Saturday, January 14, 2017

Saturday Stories in 2017--Dixie High School Class of '67

I'm dedicating 2017's Saturdays to stories from my life or from my family. Here's one I remember about my mom.

She’s always been my mom. She sewed for us, cooked for us, taught us how to clean a toilet, and enforced piano practicing. She came to our games and our plays and our church activities. I vividly remember the night I realized she was a person before she was Mom.

Dad and Gary were off on a Fathers’ and Sons’ outing, my younger sisters were asleep, and while I’ve always been someone who likes to go to bed early, I didn’t want to sleep yet. Mom and I were downstairs in the 70s family room of the house I grew up in—green shag carpet and mirror wallpaper—she was probably sewing or ironing while I sat on the couch watching TV. What motivated me to pull out one of her old yearbooks, I don’t remember, but I will never forget that night.

My mom went to high school! She participated in drama and loved to do readings. That blew my mind. My dad is the more vocal of my parents, and I always thought I’d inherited my tendencies toward the dramatic from him, but my mom was in plays?

My mom was a writer! She wrote poetry and had some of her stuff published by Dixie High School. I’d seen Mom write in her journal occasionally, and she wrote letters to my grandparents in Utah (those were the days), but she used to write for fun?

My mom was a student body officer! She lived a dream I would never fulfill. How was my fairly quiet, almost always behind the scenes, supportive mom ever so . . . outgoing?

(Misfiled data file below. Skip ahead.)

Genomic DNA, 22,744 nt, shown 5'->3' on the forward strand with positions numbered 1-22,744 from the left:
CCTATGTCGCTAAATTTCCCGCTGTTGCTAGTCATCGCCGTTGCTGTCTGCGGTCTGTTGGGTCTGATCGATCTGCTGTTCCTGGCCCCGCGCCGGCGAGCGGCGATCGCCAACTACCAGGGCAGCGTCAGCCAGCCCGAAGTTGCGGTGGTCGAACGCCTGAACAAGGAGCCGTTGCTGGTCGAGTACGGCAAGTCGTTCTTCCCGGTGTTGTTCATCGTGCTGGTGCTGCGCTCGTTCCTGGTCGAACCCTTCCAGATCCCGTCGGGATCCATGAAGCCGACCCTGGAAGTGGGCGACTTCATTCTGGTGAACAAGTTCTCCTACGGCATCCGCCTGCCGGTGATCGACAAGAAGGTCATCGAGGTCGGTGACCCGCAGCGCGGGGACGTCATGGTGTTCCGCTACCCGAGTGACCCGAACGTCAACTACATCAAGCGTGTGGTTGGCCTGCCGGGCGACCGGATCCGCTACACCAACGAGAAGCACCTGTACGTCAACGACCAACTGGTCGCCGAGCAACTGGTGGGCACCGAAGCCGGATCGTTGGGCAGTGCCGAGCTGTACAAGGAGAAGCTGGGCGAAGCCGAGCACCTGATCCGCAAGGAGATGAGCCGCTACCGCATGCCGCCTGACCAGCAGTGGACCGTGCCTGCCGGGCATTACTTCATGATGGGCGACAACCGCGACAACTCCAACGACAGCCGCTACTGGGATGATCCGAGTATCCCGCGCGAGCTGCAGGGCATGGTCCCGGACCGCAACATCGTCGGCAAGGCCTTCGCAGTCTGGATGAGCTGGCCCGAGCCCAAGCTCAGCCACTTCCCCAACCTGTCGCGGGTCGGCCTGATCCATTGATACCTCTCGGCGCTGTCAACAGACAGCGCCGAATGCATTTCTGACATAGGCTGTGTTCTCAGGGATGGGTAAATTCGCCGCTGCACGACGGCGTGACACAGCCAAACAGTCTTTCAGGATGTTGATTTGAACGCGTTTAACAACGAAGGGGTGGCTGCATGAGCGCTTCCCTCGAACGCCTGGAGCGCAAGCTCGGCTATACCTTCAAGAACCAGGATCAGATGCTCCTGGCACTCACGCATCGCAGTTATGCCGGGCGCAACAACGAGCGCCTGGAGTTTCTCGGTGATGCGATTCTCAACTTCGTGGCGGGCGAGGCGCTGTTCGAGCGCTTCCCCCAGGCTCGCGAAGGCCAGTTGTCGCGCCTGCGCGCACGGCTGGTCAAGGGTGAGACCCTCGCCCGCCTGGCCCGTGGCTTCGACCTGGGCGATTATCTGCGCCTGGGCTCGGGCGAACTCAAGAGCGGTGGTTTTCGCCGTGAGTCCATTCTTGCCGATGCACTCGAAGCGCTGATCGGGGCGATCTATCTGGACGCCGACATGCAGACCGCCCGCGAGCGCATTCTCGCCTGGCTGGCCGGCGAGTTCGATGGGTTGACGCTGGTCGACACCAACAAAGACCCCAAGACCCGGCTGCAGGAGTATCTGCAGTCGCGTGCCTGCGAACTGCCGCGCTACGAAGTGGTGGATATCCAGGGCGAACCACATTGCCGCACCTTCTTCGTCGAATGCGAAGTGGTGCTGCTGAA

I squealed with each new revelation, and I anxiously turned the black and white pages searching for photographs of my mom when she was young. Sophomore class—look for the O page—there she was, Diana Olsen. School play group photo—sitting right there on the side. Yearbooks led to dance pictures and stories of dating my dad, making her own dresses, and dragging Main Street.

These stories opened a magical world for me, one I never knew existed—the world of my mother before I was born. Sparkles lit her eyes that I’d never seen before as she told story after story about small town St. George, Utah, in the 60s and her friends, Lorelei (who shared my mom’s birthday), Cathy, and her best friend, Bonnie. Others wove through her story—Carmen, Kenny, and I’ll never forget the name Gary Picklesimer. I saw them in photographs and in my mind, together with my mom and her attempts to beehive her fine, thin hair. We stayed up well past midnight, huddled there with her on the couch and me on the floor with yearbooks, albums, and loose photographs, laughing and talking like friends. I loved seeing this side of her, and I didn’t want the night to end. I sat at the kitchen table the next morning, and things were different between Mom and me—like I’d grown up overnight as she’d let me into her other life, before any of us. My sisters ate their breakfast, unaware of the change. But we knew.

I was only in junior high at the time, but this late night look into my mother’s high school years created a bond that hasn’t dimmed in over 30 years. When I offered to take her anywhere in the country on a trip, just the two of us, I was happy when she suggested St. George. She hadn’t been back for more than a few days since she got married in 1967, and that’s the only place she wanted to see. I’d seen all of her places and met all of her people decades before on the floor of our family room, and it was time we meet in person.

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